Agencies

[Federal Register Volume 73, Number 205 (Wednesday, October 22, 2008)]
[Notices]
[Pages 63051-63053]
From the Federal Register Online via the Government Printing Office [www.gpo.gov]
[FR Doc No: E8-25133]


-----------------------------------------------------------------------

DEPARTMENT OF TRANSPORTATION

National Highway Traffic Safety Administration

[Docket No. NHTSA-2008-0088; Notice 2]


Ford Motor Company, Grant of Petition for Decision of 
Inconsequential Noncompliance

    Ford Motor Company (Ford), on behalf of Jaguar and Land Rover, has 
determined that an unknown number of seat belt replacement assemblies 
for model year 1981 through 2008 Jaguar and Land Rover make passenger 
cars and multi-purpose vehicles did not comply with paragraphs S4.1(k) 
and S4.1(l) of 49 CFR 571.209, Federal Motor Vehicle Safety Standard 
(FMVSS) No. 209, Seat Belt Assemblies. The assemblies were sold through 
January 24, 2008. Ford has filed an appropriate report pursuant to 49 
CFR Part 573, Defect and Noncompliance Responsibility and Reports.
    Pursuant to 49 U.S.C. 30118(d) and 30120(h) and the rule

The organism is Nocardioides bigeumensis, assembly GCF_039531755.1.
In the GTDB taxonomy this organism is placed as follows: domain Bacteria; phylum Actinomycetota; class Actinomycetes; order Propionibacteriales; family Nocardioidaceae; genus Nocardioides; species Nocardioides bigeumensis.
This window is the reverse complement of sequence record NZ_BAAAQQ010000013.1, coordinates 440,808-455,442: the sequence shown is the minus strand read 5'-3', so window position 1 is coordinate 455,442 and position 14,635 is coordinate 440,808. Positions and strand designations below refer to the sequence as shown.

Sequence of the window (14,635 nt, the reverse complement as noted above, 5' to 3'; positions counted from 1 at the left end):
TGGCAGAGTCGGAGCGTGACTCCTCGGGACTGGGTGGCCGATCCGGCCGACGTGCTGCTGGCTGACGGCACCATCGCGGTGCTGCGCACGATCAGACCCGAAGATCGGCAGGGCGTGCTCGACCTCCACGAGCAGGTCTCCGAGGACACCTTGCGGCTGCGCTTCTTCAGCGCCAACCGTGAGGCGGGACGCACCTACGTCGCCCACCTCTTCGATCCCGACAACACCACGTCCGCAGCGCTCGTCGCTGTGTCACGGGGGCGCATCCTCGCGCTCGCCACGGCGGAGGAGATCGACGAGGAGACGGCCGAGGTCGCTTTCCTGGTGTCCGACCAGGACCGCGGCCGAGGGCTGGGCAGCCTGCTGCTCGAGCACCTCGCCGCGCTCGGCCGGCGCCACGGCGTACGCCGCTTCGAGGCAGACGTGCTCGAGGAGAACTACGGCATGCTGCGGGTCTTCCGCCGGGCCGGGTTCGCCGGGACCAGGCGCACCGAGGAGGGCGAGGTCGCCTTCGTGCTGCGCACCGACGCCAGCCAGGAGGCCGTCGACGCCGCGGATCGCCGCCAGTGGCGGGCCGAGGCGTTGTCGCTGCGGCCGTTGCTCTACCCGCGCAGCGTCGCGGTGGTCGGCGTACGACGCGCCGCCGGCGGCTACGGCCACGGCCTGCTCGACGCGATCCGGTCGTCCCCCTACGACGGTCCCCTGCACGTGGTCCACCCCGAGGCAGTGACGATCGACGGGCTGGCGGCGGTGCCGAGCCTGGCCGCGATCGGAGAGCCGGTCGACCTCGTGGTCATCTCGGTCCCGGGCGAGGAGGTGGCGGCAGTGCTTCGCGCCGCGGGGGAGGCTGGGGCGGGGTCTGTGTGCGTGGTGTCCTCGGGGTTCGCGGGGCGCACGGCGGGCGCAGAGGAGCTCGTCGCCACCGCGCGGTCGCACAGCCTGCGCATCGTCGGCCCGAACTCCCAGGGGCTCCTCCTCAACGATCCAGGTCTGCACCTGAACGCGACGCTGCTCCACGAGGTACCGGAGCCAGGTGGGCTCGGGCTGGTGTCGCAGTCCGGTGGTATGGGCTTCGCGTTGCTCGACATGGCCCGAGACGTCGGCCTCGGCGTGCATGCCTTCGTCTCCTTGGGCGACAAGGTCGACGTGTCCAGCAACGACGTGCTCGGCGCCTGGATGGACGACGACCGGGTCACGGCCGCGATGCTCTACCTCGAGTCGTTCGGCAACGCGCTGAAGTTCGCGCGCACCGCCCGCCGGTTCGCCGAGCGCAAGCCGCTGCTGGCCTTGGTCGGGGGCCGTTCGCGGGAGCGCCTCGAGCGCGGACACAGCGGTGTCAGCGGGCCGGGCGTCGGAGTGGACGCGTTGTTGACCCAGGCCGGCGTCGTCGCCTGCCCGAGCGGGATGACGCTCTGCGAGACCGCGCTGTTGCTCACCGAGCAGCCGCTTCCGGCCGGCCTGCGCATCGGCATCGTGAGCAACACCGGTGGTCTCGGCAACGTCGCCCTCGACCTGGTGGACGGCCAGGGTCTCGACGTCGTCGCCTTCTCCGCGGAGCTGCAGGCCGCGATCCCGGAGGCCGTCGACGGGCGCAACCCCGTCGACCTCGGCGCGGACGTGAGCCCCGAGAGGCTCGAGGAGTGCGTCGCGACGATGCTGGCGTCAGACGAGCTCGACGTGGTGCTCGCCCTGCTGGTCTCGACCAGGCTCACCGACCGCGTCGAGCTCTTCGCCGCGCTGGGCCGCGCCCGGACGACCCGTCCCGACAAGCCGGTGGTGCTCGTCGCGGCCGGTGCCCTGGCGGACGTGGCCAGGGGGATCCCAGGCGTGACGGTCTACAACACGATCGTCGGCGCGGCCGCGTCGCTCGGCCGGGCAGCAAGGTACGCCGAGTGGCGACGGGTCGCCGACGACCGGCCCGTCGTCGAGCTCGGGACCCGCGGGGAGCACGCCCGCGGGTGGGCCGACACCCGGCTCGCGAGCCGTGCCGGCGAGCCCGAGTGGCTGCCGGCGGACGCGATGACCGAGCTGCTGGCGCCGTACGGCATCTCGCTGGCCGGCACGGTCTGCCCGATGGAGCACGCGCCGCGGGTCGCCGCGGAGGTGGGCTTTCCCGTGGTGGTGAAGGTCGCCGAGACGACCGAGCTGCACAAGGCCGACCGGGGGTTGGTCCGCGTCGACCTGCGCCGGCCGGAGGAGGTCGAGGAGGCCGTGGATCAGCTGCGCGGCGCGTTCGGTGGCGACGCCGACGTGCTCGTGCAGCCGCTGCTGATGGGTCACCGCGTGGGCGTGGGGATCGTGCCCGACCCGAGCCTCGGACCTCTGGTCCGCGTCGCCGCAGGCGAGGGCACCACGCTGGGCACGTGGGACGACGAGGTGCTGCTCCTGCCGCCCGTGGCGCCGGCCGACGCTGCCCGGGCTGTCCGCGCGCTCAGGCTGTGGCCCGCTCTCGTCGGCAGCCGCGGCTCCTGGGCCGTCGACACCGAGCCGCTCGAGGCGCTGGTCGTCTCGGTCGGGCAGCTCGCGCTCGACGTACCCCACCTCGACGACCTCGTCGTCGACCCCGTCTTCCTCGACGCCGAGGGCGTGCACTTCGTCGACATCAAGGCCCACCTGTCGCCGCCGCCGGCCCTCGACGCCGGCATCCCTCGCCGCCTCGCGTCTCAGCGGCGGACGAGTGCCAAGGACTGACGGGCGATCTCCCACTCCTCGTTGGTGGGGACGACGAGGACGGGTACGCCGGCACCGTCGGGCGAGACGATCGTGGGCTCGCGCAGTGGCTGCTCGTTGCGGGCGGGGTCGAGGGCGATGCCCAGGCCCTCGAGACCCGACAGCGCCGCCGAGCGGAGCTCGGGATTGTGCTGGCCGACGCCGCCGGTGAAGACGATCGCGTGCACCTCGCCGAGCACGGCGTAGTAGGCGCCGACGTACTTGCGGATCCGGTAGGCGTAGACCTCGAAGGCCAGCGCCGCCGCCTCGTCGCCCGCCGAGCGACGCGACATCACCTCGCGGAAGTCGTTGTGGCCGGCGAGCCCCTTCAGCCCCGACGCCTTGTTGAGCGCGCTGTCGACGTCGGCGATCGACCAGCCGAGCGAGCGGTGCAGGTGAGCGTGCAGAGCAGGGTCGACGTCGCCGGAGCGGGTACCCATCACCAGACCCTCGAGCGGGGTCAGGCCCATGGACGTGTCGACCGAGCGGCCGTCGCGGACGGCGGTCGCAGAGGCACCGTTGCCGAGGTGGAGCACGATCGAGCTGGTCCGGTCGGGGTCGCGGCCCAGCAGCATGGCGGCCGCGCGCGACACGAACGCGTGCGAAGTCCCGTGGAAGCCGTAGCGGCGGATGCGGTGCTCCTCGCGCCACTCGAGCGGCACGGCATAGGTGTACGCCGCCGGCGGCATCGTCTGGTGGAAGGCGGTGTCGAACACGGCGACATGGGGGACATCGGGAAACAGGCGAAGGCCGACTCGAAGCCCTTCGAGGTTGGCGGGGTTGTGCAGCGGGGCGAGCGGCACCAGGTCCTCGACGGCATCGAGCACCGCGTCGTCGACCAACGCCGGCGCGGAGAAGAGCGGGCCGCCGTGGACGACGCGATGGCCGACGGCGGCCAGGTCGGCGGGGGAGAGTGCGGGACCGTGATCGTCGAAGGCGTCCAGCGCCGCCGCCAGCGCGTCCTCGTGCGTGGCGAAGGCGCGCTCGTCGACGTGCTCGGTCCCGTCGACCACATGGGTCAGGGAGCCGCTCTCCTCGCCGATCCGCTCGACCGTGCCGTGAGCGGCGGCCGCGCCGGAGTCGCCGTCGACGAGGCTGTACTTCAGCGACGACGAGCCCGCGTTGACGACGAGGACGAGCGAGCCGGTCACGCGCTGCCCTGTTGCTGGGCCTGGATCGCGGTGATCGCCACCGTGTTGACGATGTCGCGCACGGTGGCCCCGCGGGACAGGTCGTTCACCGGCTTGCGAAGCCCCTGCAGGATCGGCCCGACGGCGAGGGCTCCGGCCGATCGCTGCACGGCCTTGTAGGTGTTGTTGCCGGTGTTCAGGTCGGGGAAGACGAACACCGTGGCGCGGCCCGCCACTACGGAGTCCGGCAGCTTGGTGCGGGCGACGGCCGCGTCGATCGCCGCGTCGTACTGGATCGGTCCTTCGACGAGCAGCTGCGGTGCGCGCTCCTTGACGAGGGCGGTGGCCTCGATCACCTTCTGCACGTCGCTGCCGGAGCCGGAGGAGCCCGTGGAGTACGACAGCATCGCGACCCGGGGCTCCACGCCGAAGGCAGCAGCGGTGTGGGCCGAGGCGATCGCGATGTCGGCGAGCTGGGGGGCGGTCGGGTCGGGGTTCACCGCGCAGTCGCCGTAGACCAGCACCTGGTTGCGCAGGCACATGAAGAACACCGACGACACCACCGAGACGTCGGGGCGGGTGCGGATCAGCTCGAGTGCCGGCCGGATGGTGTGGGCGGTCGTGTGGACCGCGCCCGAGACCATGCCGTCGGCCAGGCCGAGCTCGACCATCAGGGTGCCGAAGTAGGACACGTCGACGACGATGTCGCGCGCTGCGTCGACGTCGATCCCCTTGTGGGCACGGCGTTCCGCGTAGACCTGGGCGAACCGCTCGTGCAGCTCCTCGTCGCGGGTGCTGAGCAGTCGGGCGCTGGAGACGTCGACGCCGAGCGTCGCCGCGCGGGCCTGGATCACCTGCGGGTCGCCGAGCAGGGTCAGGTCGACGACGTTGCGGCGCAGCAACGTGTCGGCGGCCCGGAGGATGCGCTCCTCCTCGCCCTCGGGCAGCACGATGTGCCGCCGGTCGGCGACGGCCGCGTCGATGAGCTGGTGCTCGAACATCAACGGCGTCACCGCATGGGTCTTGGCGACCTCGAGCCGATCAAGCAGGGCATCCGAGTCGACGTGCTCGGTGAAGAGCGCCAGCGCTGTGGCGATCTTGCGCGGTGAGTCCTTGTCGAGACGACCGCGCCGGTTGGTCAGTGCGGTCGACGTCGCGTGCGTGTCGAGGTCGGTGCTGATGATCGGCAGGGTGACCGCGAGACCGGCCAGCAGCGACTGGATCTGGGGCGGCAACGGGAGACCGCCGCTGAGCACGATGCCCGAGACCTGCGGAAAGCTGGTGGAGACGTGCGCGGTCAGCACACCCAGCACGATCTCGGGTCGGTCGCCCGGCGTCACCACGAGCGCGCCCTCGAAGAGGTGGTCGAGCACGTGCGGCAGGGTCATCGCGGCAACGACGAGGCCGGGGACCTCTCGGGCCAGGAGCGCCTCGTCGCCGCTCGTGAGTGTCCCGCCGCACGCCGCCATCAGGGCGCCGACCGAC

implementing those provisions at 49 CFR Part 556, Ford has petitioned 
for an exemption from the notification and remedy requirements of 49 
U.S.C. Chapter 301 on the basis that this noncompliance is 
inconsequential to motor vehicle safety. Notice of receipt of the 
petition was published, with a 30-day public comment period, on May 14, 
2008 in the Federal Register (73 FR 27889). No comments were received. 
To view the petition and all supporting documents log onto the Federal 
Docket Management System (FDMS) Web site at: http://
www.regulations.gov/. Then follow the online search instructions to 
locate docket number ``NHTSA-2008-0088.''
    For further information on this decision, contact Ms. Claudia 
Covell, Office of Vehicle Safety Compliance, the National Highway 
Traffic Safety Administration (NHTSA), telephone (202) 366-5293, 
facsimile (202) 366-7002.
    Paragraphs S4.1(k) and S4.1(l) of FMVSS No. 209 require:

    (k) Installation instructions. A seat belt assembly, other than